Is George trying to look young and cool again..?
George W. Bush often uses the phrase “like totally”. No, like he does, like totally!
Surely this annoying phrase is only used by teenagers, isn’t it?
Well actually a linguist at the University of Pennsylvania, Mark Liberman, found that “like totally” is widely used by men and women of all ages. And incredibly middle-aged men use it most. So say what you like about GW, he isn’t cool, or even trying this time :-).
This belief that if something feels new to us then it must be new to everybody else too, is actually known as the infrequency illusion. We have a natural tendency to overestimate our own personal experience and not step back and look at the big picture.
This is why the less wise lottery player often convinces themself that they have discovered a significant secret to beating the lottery.
Here’s what I mean.
Take wheeling systems. And especially wheeling systems sold by people who like to use lots of testimonials to prove how effective their ‘systems’ are (whilst being careful not to make any claims they would have to legally substantiate…).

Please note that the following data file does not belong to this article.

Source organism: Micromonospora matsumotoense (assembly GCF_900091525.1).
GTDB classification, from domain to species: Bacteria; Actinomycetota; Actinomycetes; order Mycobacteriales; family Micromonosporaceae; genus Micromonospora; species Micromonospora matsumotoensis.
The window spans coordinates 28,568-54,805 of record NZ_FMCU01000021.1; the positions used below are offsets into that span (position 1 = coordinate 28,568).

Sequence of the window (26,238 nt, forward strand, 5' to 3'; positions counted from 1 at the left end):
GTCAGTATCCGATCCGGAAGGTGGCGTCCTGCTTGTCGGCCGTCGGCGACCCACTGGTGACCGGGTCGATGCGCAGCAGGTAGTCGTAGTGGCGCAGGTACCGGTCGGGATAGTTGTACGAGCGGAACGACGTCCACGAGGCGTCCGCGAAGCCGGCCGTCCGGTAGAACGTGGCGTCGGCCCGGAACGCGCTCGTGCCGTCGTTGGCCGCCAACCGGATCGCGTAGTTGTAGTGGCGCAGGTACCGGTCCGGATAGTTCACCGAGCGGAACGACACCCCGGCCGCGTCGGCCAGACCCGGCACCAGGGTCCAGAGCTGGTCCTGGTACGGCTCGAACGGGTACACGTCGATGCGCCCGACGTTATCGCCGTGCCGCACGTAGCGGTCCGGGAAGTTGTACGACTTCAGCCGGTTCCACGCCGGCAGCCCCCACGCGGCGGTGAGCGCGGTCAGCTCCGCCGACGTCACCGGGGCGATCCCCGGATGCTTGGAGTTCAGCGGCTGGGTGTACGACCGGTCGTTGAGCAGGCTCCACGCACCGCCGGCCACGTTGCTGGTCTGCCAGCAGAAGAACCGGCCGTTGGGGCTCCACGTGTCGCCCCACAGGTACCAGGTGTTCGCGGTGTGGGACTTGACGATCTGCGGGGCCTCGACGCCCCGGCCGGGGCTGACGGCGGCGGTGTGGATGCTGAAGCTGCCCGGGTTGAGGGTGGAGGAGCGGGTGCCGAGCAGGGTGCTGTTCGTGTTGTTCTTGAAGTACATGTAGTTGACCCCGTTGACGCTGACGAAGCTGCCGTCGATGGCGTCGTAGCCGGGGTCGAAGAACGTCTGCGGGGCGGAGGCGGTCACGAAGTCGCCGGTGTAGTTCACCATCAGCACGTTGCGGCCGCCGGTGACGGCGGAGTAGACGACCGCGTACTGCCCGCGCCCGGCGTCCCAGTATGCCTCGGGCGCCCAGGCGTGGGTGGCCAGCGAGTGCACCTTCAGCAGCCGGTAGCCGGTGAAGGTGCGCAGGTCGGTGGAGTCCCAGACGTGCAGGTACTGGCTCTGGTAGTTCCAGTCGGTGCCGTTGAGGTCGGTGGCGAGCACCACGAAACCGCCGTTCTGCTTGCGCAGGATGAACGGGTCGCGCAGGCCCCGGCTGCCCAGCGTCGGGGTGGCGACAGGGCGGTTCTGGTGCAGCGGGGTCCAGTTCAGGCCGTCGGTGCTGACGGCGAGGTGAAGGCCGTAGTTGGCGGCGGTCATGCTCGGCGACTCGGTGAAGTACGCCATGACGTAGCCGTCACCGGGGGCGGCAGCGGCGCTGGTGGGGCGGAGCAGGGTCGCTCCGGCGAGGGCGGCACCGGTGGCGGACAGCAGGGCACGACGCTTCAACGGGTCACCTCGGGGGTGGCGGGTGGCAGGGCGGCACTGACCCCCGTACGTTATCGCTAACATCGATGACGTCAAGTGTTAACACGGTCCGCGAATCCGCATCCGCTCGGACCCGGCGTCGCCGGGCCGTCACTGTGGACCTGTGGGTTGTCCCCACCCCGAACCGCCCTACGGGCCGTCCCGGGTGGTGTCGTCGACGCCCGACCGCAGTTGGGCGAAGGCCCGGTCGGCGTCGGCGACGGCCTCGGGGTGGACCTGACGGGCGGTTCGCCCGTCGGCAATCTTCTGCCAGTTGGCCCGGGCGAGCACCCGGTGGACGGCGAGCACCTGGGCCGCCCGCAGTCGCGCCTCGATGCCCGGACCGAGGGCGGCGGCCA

The conclusion the buyer is supposed to reach is that wheeling improves your chances of winning because look at all the people who have won using it. The reality of course should include looking at the much larger group of people who have not won whilst using the same system.
It’s quite common to hear people say:
“don’t play consecutive numbers such as 1, 2, 3, 4, 5, 6 – they will never win”.
But step back and look at the bigger picture and you’ll find plenty of other combinations that have never won either. That’s because it takes a lot of draws to average out a jackpot win for each of 10’s of millions of possible results.
Even the longest running lottery in the world (yes, the Netherlands!) has had less than 15,000 draws. And most lotteries have had less than a few thousand draws!
But of course, those other results that have never won don’t get mentioned, because the numbers are not as visually pleasing to the eye.
So next time you see something that looks significant about the lottery results, step back a moment and consider if it only looks significant because you don’t have enough information. Because maybe the infrequency illusion has just paid you a visit.